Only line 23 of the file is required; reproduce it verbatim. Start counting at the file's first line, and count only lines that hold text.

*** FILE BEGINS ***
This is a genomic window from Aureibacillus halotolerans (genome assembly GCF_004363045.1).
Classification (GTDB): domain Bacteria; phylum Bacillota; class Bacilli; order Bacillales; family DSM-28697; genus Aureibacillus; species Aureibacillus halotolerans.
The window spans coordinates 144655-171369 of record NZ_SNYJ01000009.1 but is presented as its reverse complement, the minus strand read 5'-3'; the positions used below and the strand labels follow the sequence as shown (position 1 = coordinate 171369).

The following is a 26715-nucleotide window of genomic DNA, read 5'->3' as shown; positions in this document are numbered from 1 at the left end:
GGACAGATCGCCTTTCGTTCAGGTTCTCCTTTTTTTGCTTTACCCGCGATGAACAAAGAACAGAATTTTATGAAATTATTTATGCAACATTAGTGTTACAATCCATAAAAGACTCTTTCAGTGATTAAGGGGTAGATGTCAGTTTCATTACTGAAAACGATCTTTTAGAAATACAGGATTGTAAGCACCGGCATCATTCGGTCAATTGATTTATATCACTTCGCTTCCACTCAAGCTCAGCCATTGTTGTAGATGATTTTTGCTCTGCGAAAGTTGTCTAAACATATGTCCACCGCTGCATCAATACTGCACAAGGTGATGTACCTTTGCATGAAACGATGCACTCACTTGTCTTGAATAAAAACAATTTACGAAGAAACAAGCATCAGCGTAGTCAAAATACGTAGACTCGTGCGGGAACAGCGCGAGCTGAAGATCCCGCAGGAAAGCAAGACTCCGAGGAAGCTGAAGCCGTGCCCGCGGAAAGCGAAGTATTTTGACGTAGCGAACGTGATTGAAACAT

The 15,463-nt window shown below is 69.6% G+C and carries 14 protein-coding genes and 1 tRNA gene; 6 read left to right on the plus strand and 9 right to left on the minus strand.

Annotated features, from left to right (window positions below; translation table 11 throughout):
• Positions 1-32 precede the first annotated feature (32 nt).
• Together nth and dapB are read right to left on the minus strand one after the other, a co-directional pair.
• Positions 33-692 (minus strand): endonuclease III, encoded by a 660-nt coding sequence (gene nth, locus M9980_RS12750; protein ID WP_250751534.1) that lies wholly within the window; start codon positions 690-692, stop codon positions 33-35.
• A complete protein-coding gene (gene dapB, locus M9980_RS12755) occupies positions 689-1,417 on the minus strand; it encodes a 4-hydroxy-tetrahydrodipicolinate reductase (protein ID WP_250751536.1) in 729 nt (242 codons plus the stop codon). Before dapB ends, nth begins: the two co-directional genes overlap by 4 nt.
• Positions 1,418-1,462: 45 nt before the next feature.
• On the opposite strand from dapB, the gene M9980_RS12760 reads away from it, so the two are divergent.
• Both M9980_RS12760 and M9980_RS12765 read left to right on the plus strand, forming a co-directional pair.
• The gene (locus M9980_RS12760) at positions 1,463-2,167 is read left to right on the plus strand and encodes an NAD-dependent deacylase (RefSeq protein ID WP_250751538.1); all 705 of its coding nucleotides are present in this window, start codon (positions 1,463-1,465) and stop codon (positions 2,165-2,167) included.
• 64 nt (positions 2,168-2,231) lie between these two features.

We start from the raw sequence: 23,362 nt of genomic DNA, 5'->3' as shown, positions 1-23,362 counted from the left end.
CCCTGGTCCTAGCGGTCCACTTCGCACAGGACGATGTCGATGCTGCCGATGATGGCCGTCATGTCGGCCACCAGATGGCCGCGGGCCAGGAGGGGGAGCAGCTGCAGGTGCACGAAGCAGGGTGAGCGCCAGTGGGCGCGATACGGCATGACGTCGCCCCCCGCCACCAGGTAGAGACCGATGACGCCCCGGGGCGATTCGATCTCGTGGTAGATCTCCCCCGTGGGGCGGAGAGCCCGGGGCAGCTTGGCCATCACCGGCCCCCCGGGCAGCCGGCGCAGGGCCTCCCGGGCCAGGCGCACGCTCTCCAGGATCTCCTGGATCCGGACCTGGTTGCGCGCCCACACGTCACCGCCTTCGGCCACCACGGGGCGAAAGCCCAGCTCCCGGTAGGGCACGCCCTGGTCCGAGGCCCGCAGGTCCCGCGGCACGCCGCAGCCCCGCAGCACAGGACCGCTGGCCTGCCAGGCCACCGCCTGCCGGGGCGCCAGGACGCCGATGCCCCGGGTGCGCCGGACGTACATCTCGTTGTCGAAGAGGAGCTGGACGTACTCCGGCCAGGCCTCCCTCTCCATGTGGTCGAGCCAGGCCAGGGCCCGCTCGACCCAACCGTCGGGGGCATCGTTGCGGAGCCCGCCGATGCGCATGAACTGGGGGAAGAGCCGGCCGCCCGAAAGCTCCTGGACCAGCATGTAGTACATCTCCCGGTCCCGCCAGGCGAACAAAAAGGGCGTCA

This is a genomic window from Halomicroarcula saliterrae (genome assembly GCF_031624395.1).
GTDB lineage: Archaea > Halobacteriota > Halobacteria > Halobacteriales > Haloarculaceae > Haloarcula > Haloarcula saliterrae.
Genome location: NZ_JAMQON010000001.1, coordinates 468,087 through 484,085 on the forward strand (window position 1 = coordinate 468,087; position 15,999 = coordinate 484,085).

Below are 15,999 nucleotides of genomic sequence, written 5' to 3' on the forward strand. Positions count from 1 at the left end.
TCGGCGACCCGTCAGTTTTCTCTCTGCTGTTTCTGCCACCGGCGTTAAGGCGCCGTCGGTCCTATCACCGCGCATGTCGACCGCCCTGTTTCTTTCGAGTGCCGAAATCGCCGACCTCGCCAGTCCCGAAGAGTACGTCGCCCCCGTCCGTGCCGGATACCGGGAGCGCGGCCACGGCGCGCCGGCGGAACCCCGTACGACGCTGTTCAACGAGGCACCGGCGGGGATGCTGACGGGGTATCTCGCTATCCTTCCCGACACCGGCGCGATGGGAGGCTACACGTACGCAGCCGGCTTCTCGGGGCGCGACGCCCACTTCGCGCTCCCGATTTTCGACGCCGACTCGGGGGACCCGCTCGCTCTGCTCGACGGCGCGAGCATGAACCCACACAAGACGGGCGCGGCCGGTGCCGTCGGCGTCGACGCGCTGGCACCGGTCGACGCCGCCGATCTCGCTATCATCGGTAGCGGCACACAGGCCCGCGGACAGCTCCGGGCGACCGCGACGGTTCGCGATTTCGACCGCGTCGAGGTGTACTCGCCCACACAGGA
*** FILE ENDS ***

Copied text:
TCGGCGACCCGTCAGTTTTCTCTCTGCTGTTTCTGCCACCGGCGTTAAGGCGCCGTCGGTCCTATCACCGCGCATGTCGACCGCCCTGTTTCTTTCGAGTGCCGAAATCGCCGACCTCGCCAGTCCCGAAGAGTACGTCGCCCCCGTCCGTGCCGGATACCGGGAGCGCGGCCACGGCGCGCCGGCGGAACCCCGTACGACGCTGTTCAACGAGGCACCGGCGGGGATGCTGACGGGGTATCTCGCTATCCTTCCCGACACCGGCGCGATGGGAGGCTACACGTACGCAGCCGGCTTCTCGGGGCGCGACGCCCACTTCGCGCTCCCGATTTTCGACGCCGACTCGGGGGACCCGCTCGCTCTGCTCGACGGCGCGAGCATGAACCCACACAAGACGGGCGCGGCCGGTGCCGTCGGCGTCGACGCGCTGGCACCGGTCGACGCCGCCGATCTCGCTATCATCGGTAGCGGCACACAGGCCCGCGGACAGCTCCGGGCGACCGCGACGGTTCGCGATTTCGACCGCGTCGAGGTGTACTCGCCCACACAGGA